Kate Morton
The Lake House

The Lake House

In 1933, a young child disappeared without a trace. In 2003, a disgraced young detective stumbles upon the cold case and soon discovers its ties to one of England's oldest and most celebrated mystery writer (think Agatha Christie). I absolutely loved reading a mystery novel about a mystery novelist: the pages are filled with fascinating references to the fictional author's writing process and working life.

More info →
Buy from Amazon Kindle
Buy from Amazon
Buy from Audible.com
Buy from Bookshop
The Secret Keeper

The Secret Keeper

Any Morton novel would make a great summer read, but The Secret Keeper is her finest. When she was 16, Laurel witnessed a violent crime involving her mother, Dorothy. The family hushed it up, and Laurel hasn't spoken of it since. Now, fifty years later, Dorothy is dying, and Laurel is determined to unravel the secret while there's still time. As Laurel pursues her clues, the story flips back and forth in time between today and the years before and during World War II, including the London Blitz, which Morton recreates so vividly you can almost hear the bombs dropping. Filled with twists and turns that will keep you guessing to the end.

More info →
Buy from Amazon Kindle
Buy from Amazon
Buy from Audible.com
Buy from Bookshop
The Distant Hours

The Distant Hours

This Gothic mystery is slow to build but those who persevere will be rewarded. The plot flips back and forth between World War II and the 1990s, but not in the way you'd expect. The setting is a crumbling old castle, which contributes to the story's creepy (but not quite scary) feel. Some readers think this is Morton's best work.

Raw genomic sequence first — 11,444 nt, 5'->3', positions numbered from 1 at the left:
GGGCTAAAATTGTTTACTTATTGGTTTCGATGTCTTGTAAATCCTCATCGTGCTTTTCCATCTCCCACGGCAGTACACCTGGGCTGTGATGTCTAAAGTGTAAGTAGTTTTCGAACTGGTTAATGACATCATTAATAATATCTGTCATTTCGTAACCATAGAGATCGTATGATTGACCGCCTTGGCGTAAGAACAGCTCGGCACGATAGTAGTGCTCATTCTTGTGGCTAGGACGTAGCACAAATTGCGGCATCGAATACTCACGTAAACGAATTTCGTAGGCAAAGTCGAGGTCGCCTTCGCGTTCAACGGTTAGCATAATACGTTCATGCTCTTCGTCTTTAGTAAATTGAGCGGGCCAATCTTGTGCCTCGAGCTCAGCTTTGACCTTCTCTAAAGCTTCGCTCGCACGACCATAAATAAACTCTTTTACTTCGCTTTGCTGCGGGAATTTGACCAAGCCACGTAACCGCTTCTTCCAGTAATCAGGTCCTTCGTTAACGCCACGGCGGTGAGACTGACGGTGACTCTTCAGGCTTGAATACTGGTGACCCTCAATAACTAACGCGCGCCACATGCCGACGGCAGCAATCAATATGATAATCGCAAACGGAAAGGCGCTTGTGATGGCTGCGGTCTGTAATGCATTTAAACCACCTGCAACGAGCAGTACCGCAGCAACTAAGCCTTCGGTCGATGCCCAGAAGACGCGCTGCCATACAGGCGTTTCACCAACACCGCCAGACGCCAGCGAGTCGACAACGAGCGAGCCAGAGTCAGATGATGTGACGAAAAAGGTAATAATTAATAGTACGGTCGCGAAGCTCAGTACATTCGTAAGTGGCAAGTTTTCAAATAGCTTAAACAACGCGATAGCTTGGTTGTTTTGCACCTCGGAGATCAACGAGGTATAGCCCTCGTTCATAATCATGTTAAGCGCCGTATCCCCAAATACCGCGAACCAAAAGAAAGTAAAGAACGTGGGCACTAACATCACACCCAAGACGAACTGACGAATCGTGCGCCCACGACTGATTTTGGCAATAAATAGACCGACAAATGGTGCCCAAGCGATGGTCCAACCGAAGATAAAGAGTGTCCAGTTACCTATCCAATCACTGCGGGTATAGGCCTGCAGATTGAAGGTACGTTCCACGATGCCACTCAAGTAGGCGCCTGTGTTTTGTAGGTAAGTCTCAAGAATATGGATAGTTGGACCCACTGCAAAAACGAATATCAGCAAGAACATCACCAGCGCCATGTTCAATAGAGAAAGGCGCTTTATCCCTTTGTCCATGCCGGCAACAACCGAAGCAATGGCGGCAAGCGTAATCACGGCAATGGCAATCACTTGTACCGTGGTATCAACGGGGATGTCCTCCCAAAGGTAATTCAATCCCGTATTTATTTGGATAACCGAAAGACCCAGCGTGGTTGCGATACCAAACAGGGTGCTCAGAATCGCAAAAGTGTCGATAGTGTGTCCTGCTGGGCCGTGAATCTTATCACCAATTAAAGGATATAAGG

More info →
Buy from Amazon Kindle
Buy from Amazon
Buy from Audible.com
Buy from IndieBound
The Forgotten Garden

The Forgotten Garden

If the Brothers Grimm wrote The Secret Garden, this is what it would have been like. This sprawling family saga gets a little unwieldy at times, but I can't say I minded much. History, fairy tale, family drama, and Gothic mystery rolled into one.

More info →
Buy from Amazon Kindle
Buy from Amazon
Buy from Audible.com
Buy from IndieBound
The Clockmaker’s Daughter

The Clockmaker’s Daughter

Set at an eerily charming home in the Oxfordshire countryside, the story follows two timelines, 150 years apart, linked by a priceless jewel—and one remarkable woman. I found this strikingly different from Morton's previous work, and would especially like to discuss the narrative voice, please.

More info →
Buy from Amazon Kindle
Buy from Amazon
Buy from Audible.com
Buy from Barnes and Noble
Buy from IndieBound
The House at Riverton

The House at Riverton

Author:
Series: Gothic novels

From the publisher: "A gorgeous novel set in England between World War I and World war II. Perfect for fans of Downton Abbey, it is the story of an aristocratic family, a house, a mysterious death and a way of life that vanished forever. Grace Bradley went to work at Riverton House as a servant when she was just a girl, before the First World War. For years her life was inextricably tied up with the Hartford family, most particularly the two daughters, Hannah and Emmeline. In the summer of 1924, at a glittering society party held at the house, a young poet shot himself. The only witnesses were Hannah and Emmeline and only they—and Grace—know the truth. Told in flashback, this is the story of Grace's youth during the last days of Edwardian aristocratic privilege shattered by war, of the vibrant twenties and the changes she witnessed as an entire way of life vanished forever. The novel is full of secrets—some revealed, others hidden forever, reminiscent of the romantic suspense of Daphne du Maurier."

More info →
Buy from Amazon Kindle
Buy from Amazon
Buy from Audible.com
Buy from Bookshop